Eyes are also trained on another signature event expected later this month: March Madness. So far, the NCAA has made no major changes to the massively popular (and lucrative) men’s basketball tournament that begins in earnest March 19.
“I don’t think anything is off the table at this point,” ESPN’s Michele Steele told NPR on Saturday. “The NCAA says they’re just monitoring the situation, and that there’s too much that they don’t know. So their health advisory board just is not recommending them to cancel games or fan participation. So it’s just wait and see at this point.”
In a memo to teams Friday, the NBA reportedly warned that they should prepare to play games without fans in the stands — a proposal that some players, including LeBron James, are resisting.
“Nah, that’s impossible,” James told reporters Friday. “I ain’t playing. If I ain’t got the fans in the crowd, that’s what I play for. I play for my teammates. I play for the fans. That’s what it’s all about. If I show up to an arena, and there ain’t no fans in there? I ain’t playing. So, they could do what they want to do.”
More than 2 million test kits to be shipped by Monday
That’s the headline from the media briefing held Saturday by federal health authorities. Stephen Hahn, commissioner of the Food and Drug Administration, said he believes officials will have the capacity to ship out 2.1 million test kits by Monday.
“That translates into [the fact that] approximately 850,000 patients could be tested,” Hahn explained to reporters, adding that the actual capacity will depend on local health care providers.
The announcement came as several outlets have reported on federal officials’ tardiness and troubles in rolling out test kits to local doctors and public health experts.
During the same briefing, Health and Human Services Secretary Alex Azar attempted to delicately correct President Trump, who told reporters Friday at the Centers for Disease Control and Prevention that “anybody who wants a test gets a test.”
“He’s using a shorthand,” Azar said, explaining that what the president “meant to say” is that “you may not get a test unless a doctor or a public health official prescribes a test.”
Hotel used for quarantined patients collapses in China
A five-story hotel in the city of Quanzhou collapsed on Saturday evening, trapping at least 70 people amid the rubble, according to The People’s Daily, an official newspaper of the Chinese Communist Party. The paper reports that about 40 people have been rescued so far from the building, which had been used as a quarantine location for people suspected of having COVID-19.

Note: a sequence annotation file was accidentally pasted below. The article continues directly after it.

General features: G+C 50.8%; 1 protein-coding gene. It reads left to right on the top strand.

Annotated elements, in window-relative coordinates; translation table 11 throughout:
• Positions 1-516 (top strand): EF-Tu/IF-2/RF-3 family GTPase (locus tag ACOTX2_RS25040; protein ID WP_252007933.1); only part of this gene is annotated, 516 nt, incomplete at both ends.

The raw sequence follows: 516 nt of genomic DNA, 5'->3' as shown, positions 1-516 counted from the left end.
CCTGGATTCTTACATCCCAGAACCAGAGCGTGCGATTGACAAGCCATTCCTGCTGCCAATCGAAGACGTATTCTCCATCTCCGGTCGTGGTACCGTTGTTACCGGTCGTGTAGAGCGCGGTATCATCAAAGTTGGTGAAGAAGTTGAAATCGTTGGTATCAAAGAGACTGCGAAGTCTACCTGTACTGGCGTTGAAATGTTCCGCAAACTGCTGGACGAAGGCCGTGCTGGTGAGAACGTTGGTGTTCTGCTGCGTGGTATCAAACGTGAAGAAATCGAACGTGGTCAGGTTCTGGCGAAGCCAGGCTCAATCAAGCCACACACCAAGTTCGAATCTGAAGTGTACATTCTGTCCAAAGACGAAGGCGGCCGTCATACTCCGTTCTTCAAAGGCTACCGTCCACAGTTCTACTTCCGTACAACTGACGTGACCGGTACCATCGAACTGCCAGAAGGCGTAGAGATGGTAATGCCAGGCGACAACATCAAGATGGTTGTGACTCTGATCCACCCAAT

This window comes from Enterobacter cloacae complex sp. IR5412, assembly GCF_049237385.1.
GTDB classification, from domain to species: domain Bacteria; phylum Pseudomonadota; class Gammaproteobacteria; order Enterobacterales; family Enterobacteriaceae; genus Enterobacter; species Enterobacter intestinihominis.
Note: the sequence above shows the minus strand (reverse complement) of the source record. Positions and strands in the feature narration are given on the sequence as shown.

It remains unclear what caused the building to fall.
23 people have been rescued as of 9pm local time. A total of 70 people were reportedly trapped under the collapsed building in Quanzhou, Fujian.
— People’s Daily, China (@PDChina) March 7, 2020
The Vatican cancels in-person gathering Sunday
People who wish to see Pope Francis lead prayers in St. Peter’s Square, a weekly event that regularly draws tens of thousands of worshippers, will need to content themselves with viewing him remotely on Sunday.
The Holy See Press Office announced Saturday that the pontiff will lead the prayer from the Library of the Apostolic Palace — rather than from his usual window overlooking the square — and will livestream the proceedings online rather than encourage visitors to gather at the Vatican. Officials say they will be carrying out his general audience Wednesday in a similar fashion.
“These decisions are necessary in order to avoid the risk of the spread of COVID-19,” said the Holy See, noting that the move was done at the request of Italian authorities.
The Vatican recently announced its first confirmed patient, while Italy has seen the biggest coronavirus outbreak outside Asia, with more than 5,800 total confirmed cases reported as of Saturday — a leap of more than 1,000 since the day before. Nearly 50 of those patients died in a span of about 24 hours earlier this week, according to local authorities.
Perhaps the most prominent of the newly confirmed patients is Nicola Zingaretti, the leader of Italy’s Democratic Party, which is part of the country’s governing coalition. Zingaretti revealed his diagnosis in a video posted Saturday to Facebook.
”I am well,” he explained, according to an Associated Press translation, “so it was decided I will be isolated at home.”
A member of the U.S. Navy is also among the patients recently diagnosed with COVID-19 in the country. U.S. European Command said the sailor, who is stationed in Naples, represents the “first positive case of a U.S. service member in Europe.”
NPR’s James Doubek contributed to this story.